The recently launched Monster iSport Immersion headphones are designed for those people who have an active lifestyle; working out in the gym, going for jogging, playing sports, etc. So basically not me. However, for the sake of this review I decided to give some of those things a try, to better test out Monster’s claims.
The Monster iSport Immersion come in a box that looks like some pharmaceutical product, like a heartbeat monitor or blood sugar level reader. Despite Monster’s best intensions, having some surfer dude on the cover with some woman on a treadmill doesn’t give the iSport an attractive look. Judging a book by its cover is never a good thing, but I guess in this case we can make an exception.
So the Monster iSport’s main highlight is the ‘SportClip’ mold that fits the in-ear headphones snugly in your ear. The idea is that the SportClip will fit with just enough force that while moving around, the earphones won’t pop out. They have provided 5 different ear sizes (XS, S, M, L, XL) for both the SportClips and the in-ear pads.
You’d think that given this much variety I would find something that fit my ears, but sadly that was not the case. No matter which sized SportClip I tried, nothing fit no matter how much I fiddled around. The earphones just kept on slipping out as soon as I started moving about. Eventually I had to use the iSport without the SportClip; just using them like any other in-ear headphones.
There is a secondary level of customization with the Monster iSport, in that the ‘OmniTip’ nozzle swivels around for further directional control. An interesting idea that, especially given the target audience and how much they would want having a proper fit of the headphones.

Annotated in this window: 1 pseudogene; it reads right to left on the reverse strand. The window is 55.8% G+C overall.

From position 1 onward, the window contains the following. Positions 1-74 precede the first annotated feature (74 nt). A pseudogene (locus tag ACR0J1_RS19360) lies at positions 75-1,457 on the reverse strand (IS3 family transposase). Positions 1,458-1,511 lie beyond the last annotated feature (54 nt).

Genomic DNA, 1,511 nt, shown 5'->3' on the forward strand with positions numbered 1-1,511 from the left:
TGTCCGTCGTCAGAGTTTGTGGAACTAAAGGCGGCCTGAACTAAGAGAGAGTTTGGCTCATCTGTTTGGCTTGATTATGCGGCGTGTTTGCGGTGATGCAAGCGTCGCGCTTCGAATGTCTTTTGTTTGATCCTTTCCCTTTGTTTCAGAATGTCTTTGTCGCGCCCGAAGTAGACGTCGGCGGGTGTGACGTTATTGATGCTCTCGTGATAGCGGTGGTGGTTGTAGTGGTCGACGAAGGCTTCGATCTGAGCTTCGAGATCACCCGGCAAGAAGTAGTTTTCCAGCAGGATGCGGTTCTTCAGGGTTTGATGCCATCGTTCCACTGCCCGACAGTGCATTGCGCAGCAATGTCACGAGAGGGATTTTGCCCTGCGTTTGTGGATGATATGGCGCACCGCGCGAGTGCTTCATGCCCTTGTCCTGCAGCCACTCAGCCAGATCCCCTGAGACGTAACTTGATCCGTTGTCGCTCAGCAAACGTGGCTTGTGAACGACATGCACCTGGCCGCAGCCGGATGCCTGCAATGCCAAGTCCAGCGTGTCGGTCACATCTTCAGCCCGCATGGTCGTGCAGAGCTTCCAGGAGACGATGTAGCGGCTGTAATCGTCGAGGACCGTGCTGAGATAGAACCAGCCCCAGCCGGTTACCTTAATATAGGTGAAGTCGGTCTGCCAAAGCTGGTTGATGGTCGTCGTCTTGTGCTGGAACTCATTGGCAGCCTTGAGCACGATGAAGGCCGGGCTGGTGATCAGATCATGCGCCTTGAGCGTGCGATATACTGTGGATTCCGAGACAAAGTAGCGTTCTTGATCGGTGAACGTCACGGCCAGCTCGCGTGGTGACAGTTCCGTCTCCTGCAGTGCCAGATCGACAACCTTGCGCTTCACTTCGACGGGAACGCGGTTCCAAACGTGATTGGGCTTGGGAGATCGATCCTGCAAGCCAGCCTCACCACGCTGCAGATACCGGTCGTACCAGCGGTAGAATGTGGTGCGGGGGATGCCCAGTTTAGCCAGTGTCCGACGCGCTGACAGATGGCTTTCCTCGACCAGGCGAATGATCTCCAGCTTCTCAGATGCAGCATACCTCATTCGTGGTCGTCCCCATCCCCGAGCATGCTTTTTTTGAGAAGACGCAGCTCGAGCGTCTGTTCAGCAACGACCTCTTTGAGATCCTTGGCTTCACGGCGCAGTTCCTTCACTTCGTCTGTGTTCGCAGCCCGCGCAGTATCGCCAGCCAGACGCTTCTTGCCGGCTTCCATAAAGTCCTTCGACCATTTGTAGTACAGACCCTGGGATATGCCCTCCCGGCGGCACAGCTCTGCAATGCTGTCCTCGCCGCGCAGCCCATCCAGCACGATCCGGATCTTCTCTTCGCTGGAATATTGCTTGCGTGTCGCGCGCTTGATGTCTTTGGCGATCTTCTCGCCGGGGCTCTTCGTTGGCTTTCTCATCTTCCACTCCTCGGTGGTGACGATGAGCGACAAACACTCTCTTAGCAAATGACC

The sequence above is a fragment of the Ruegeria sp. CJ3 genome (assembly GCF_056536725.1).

The last important point about the Monster iSport is the ControlTalk in-line remote control, although this is a common feature in most earphones targeted towards iPhone users. Basically the in-line remote has volume controls as well as play/pause button. Holding the play/pause button will activate voice control on iPhone 4, or Siri on iPhone 4S.
Unfortunately, the in-line remote control, thick as it is, turned out to be very irritating when I wore shirts with collars. The height of the ControlTalk down the left earphone’s cable was designed to be just near your mouth; sadly this is also the place where the in-line remote would continuously graze against my collar so that every time I turned my head around the cable would snag.
There are two things that I really appreciated about the Monster iSport Immersion headphones. The first was the flat cable that allowed me to easily wrap the iSport around my iPhone 4. Turns out these cables don’t get tangled up like pretty much any headphones I have ever used. Well, not much anyways.
The second thing I really liked about the Monster iSport was the audio quality itself. Having just plugged in the earphones without the SportClip I had decent sound isolation, I can only imagine that with the SportClip the effect would be better.
As far listening goes, I can say that pretty much every genre sounded good on the Monster iSport. From the highs to the lows, the sound was powerful and filling. Although I won’t go so far as to say that the audio was as crisp with a deep bass, as is the case with the Sennheiser Adidas CX 310 Originals.
It’s hard to recommend the Monster iSport Immersion headphones unless you get a chance to try them on. Without the SportClip, the iSport is just another pair of in-ear headphones of which there are many others, and better verities out in the market. If the earphones do fit you properly (move around a bit to make sure) and the slightly off placement of the in-line remote control is not an issue, then the Monster iSport headphones are a good buy.